Optimizing The First And Last Miles Of Email Design

I've been growing increasingly impatient with emails that waste my time for no good reason. I think that's because over the past few weeks I've been working on the next edition of the Retail Email Guide to the Holiday Season and have been getting flashbacks of the hectic, high-volume email days of the 2008 Christmas season. If marketers don't button up their email designs better before November, they'll be sorry when it comes time to tally up email marketing's contribution to holiday sales.


Here's more on two of the biggest problem areas: preview panes and landing pages.

The First Mile of Email Design: Preview Panes

Your subscribers are in a hurry under normal circumstances, but during the holiday season, when there's more on their to-do lists and their inboxes are fuller than usual, you've got precious little time to catch their attention. Optimizing your emails for preview panes is critical to getting a second look.

First, don't let your preheader text suck up vital preview pane space unnecessarily. Try to limit yourself to one line of text -- certainly no more than two. Last week, Lands' End redesigned its preheader text, collapsing it from three to two lines, while adding whitelisting instructions. The change resulted in the new preheader taking up about 20 pixels less than the previous design. Considering that most preview pane windows only show about 200 pixels, that's a pixel savings of 10%.



Second, look for opportunities to use the space to the right of your logo. Often this space is underutilized. A few months ago, Old Navy updated its email design with its new logo, but in doing so opened up a lot of white space in the header that would be ideal for preheader text (or at least something else). I posted a mock-up on my blog noting the effect that moving the preheader text into this space would have on the amount of information that would appear in the preview pane.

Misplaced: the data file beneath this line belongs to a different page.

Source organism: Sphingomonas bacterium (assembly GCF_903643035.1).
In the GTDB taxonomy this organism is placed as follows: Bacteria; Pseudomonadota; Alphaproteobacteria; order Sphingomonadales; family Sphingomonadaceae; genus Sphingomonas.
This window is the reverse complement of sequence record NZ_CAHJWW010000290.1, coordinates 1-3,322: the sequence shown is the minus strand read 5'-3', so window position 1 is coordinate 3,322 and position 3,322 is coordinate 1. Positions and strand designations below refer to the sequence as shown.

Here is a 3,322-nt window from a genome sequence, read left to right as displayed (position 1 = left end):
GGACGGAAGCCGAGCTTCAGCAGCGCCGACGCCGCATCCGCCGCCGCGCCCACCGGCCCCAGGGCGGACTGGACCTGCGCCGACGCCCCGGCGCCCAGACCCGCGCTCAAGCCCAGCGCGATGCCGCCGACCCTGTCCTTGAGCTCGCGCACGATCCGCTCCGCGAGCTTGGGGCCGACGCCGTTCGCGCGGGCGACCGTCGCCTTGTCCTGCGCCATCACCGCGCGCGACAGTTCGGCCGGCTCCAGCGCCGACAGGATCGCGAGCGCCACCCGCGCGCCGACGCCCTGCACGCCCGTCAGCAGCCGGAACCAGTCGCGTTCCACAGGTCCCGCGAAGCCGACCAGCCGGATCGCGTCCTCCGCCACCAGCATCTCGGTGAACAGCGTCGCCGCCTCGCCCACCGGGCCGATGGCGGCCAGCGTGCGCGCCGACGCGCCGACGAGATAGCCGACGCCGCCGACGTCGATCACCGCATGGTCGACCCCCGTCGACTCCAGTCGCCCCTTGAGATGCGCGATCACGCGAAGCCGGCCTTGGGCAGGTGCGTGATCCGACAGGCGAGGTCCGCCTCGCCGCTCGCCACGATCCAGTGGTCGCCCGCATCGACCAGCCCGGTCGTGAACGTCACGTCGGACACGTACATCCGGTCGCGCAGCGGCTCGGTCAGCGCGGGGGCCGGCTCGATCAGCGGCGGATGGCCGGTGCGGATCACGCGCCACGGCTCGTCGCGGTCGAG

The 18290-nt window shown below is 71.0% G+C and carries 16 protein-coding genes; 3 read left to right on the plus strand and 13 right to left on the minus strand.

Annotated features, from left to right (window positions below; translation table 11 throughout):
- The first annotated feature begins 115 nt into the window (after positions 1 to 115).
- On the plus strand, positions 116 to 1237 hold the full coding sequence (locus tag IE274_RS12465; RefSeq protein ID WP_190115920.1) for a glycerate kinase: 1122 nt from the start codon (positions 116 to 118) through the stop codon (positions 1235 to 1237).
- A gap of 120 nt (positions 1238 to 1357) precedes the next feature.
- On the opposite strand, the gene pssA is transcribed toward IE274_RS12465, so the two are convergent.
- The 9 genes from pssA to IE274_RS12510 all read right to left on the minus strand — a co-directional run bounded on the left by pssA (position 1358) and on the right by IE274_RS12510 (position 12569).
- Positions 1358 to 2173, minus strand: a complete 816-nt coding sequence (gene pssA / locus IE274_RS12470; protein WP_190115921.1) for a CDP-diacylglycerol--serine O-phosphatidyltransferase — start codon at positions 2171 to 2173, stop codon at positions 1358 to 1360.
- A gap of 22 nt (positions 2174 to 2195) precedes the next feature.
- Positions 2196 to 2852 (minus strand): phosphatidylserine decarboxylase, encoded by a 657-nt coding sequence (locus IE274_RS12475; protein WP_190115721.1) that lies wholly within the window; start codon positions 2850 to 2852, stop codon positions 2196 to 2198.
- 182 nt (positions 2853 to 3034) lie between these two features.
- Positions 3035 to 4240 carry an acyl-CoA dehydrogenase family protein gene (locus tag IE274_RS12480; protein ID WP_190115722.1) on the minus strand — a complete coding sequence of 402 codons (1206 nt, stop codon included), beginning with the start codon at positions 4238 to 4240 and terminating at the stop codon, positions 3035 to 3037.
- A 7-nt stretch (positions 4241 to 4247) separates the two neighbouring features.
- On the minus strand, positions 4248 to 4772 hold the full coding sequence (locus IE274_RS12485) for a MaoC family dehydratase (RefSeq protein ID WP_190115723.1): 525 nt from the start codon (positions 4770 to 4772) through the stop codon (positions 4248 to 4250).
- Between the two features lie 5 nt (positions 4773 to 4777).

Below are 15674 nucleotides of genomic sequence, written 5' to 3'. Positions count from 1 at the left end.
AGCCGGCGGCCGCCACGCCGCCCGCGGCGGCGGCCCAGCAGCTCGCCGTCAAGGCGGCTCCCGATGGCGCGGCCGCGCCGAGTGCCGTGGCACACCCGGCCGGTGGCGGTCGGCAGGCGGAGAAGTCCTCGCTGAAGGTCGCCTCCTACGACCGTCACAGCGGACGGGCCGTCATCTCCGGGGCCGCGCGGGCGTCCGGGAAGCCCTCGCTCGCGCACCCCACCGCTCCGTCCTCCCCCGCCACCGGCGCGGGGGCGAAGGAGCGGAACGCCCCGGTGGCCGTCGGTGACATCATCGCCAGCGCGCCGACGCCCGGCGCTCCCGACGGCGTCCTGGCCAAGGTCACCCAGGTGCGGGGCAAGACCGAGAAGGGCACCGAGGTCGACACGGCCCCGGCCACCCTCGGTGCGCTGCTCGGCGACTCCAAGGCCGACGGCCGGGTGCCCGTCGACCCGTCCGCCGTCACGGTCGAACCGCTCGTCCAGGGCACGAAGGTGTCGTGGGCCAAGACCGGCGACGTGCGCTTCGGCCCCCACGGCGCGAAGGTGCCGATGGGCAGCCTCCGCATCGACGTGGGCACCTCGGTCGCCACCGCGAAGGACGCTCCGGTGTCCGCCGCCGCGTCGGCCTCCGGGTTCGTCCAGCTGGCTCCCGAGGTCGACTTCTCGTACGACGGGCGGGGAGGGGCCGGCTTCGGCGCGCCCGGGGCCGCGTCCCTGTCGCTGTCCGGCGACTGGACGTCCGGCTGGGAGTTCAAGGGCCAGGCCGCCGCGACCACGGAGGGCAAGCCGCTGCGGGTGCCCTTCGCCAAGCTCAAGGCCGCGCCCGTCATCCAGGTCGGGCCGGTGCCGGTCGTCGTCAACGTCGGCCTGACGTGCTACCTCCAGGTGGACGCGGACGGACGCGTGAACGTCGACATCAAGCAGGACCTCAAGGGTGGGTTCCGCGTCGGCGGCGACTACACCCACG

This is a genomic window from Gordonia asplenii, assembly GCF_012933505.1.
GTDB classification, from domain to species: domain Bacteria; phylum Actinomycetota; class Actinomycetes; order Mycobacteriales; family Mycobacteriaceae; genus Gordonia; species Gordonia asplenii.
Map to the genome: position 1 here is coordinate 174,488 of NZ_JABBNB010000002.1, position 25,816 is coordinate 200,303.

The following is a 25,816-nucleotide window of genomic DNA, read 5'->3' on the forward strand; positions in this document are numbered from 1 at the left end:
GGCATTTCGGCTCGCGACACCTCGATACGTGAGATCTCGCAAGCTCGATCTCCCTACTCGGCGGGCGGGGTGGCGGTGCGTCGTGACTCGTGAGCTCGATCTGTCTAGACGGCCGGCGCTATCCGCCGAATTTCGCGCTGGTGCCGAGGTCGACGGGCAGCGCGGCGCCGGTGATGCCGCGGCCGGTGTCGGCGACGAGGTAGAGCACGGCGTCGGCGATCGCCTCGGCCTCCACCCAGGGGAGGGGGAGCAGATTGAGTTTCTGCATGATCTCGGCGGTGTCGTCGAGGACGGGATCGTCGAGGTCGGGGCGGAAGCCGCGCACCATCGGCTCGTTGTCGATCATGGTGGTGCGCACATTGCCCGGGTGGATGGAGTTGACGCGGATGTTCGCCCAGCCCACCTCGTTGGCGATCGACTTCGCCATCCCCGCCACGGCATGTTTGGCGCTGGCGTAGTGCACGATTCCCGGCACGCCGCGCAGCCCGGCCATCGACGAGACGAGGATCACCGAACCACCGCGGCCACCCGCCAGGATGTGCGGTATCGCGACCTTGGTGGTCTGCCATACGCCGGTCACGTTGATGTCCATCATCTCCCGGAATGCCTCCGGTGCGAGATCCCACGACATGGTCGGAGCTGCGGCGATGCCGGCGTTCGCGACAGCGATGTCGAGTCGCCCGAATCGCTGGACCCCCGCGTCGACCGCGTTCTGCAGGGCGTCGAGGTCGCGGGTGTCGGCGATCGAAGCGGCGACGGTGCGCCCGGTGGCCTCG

And finally, don't design your creative as though people are viewing the whole thing. For instance, don't center headlines and other text in the middle of your creative. Move those up toward the top of the design. Backcountry provides a good example of falling into this pitfall. The redesigned template that the company debuted at the end of last month also wastes the space to the right of the logo, so there's two strikes against their appearance in the preview pane.

The Last Mile of Email Design: Landing Pages

You've captured my attention, I've read your copy, and I've clicked on your call-to-action. What happens next has been a disappointment too often for me lately. Landing pages close the deal, so don't neglect them.

First, make sure that you actually carry the products that you're promoting in your emails. Sounds crazy, but I've seen this a few times during the past year or so. For example, in an email in March, Neiman Marcus promoted Easter collectibles from Patricia Breen that the retailer actually didn't seem to carry. In fact, a site search for "Patricia Breen" turned up no hits. In this case, beyond demonstrating that Neiman Marcus clearly wasn't optimizing its landing pages, it also showed that the retailer wasn't doing any baseline quality assurance.